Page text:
If you can do the job, then sit the exam. What is the big deal? Really? For those of us who are trying to break into the IT industry, then certification is the only way we can prove ourselves.
3. You can’t get a job in IT without experience
Utter rubbish. If that were true, how would anybody get a job in IT? Think about it. Is the IT department just grown in test tubes?
There has to come a point where a company looks to the outside to recruit. At this point, they will pass the job requirements over to the HR department, who formulate the job listing. The first thing will be sifting out the people they don’t want, so anybody not possessing the relevant qualifications will usually be told not to apply (see point 2).
I’ve written an entire training course on how to break into IT. It works time and time again.
4. Simulator Experience is Enough
No. Well, it CAN be enough to get you through the exam if it is a low-level exam, but it isn’t enough to get you the job. I can’t tell you how many students I’ve seen attend a job interview for technical support only to be placed in front of some routers and switches and told to cable it all up.
Of course, for advanced certs like the Cisco CCIE, it simply isn’t practical to buy all the equipment, but most CCIE candidates already have a large amount of live kit experience, and even then, they turn to online racks for lab time.
Feel free to argue with me or do what you think is right for your career. It’s just my opinion.
5.You can’t go into consulting without at least 10 years experience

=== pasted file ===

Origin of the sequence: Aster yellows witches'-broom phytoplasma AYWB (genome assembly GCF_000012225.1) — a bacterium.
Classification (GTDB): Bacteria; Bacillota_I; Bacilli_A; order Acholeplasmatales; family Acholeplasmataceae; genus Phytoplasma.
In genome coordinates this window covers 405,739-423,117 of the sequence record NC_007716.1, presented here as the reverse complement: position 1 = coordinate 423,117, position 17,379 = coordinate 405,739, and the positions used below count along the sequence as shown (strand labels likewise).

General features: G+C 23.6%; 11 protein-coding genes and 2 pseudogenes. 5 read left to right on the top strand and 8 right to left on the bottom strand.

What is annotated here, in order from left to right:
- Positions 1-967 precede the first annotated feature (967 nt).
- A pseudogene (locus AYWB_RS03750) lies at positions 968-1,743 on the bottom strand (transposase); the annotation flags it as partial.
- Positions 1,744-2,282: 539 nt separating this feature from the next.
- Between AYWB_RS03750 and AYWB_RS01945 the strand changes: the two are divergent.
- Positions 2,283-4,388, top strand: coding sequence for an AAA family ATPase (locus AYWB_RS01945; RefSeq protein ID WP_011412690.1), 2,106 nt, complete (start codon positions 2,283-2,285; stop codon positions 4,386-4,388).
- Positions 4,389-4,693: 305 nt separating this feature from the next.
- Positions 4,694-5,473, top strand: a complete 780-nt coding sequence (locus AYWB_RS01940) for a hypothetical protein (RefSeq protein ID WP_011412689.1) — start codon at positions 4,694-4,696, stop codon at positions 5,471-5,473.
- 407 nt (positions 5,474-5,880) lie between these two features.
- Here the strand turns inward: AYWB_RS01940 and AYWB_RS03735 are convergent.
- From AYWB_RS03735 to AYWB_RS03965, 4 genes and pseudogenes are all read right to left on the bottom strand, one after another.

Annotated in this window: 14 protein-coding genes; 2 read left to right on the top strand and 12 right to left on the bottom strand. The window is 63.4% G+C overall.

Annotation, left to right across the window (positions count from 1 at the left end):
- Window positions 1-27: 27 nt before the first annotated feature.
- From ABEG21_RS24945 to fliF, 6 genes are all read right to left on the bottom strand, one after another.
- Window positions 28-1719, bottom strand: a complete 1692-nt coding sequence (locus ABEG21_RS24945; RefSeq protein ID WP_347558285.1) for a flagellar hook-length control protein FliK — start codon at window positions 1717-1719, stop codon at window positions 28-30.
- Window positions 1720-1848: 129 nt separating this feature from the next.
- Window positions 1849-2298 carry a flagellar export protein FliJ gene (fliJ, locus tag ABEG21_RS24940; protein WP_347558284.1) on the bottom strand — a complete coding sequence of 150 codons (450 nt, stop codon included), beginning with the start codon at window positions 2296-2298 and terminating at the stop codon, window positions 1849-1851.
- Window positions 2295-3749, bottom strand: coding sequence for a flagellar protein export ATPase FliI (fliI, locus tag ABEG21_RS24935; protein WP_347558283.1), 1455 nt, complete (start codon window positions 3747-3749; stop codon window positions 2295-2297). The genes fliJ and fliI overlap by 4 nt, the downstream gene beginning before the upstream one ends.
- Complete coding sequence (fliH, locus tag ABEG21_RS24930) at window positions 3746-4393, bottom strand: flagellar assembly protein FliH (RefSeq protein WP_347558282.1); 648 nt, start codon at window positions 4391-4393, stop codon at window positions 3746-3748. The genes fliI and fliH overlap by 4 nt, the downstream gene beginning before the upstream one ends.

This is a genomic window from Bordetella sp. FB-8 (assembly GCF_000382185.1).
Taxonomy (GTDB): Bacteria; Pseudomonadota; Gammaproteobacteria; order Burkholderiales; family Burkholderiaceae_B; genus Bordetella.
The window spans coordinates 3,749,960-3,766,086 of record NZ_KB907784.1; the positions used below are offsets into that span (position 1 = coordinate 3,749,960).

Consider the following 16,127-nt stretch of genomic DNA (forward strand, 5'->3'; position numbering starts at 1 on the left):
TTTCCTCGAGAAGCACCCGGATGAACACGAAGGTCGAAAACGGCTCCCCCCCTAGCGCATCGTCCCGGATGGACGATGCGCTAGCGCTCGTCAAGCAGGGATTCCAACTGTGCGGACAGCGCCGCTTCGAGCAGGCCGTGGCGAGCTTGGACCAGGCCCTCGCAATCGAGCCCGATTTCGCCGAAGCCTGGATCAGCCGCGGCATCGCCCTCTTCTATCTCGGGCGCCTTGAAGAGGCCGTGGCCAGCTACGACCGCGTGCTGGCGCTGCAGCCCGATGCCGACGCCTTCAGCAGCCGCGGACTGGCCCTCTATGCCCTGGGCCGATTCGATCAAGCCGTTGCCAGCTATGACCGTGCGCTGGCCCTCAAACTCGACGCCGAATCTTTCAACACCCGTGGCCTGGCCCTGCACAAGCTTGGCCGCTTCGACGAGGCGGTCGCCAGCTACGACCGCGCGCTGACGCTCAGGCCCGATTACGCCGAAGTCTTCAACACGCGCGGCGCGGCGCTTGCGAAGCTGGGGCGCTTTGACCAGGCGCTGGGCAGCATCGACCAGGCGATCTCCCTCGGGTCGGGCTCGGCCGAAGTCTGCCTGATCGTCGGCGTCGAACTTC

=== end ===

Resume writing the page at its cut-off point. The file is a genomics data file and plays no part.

I started my own IT consultancy after Cisco made my entire department redundant. I’ve consulted for many small to very large companies, some with multimillion dollar budgets.
Out of all the meetings I’ve had with clients, can you guess how many asked how long I’d been in the IT industry or how many other clients I’d worked for? The answer is none! Not a single client asked me. I met with them, asked them to explain to me what they needed help with, and then I told them if I could get the job done or not.
Sometimes I passed the work over to friends I knew were more suited to the job than I was, and sometimes I brought in other freelancers to assist, but I was never once challenged on my experience. The joke, of course, is that there are many freelancers out there who are just bluffing their way through. I’ve had to tidy up after many of them.
6. You need to know all the answers
I never understand this one. When I worked at Cisco solving NAT, Frame Relay, and WAN issues, we would often be faced with issues we didn’t know the answer to. Strange error messages or weird things would happen if a certain module was used with a certain chassis with a certain IOS. We usually turned to a huge database we could search for resolved cases involving the same issues, or we asked colleagues for help in internal forums. Actual configuration stuff and troubleshooting was easy enough because the same stuff cropped up time and time again, but in all my years of working in IT internetworking, I’ve never met an engineer who knew the answer to everything.
The closest you will ever get is an expert in a particular technology, but of course, this is an expert in his or her chosen field. Ask them something outside this field, and they won’t know.
I hope this helps. Please think outside the box and be careful where you are getting your advice from. Has this person achieved what you want to achieve or are they just giving an opinion? Are they courageous or trapped in a career they hate?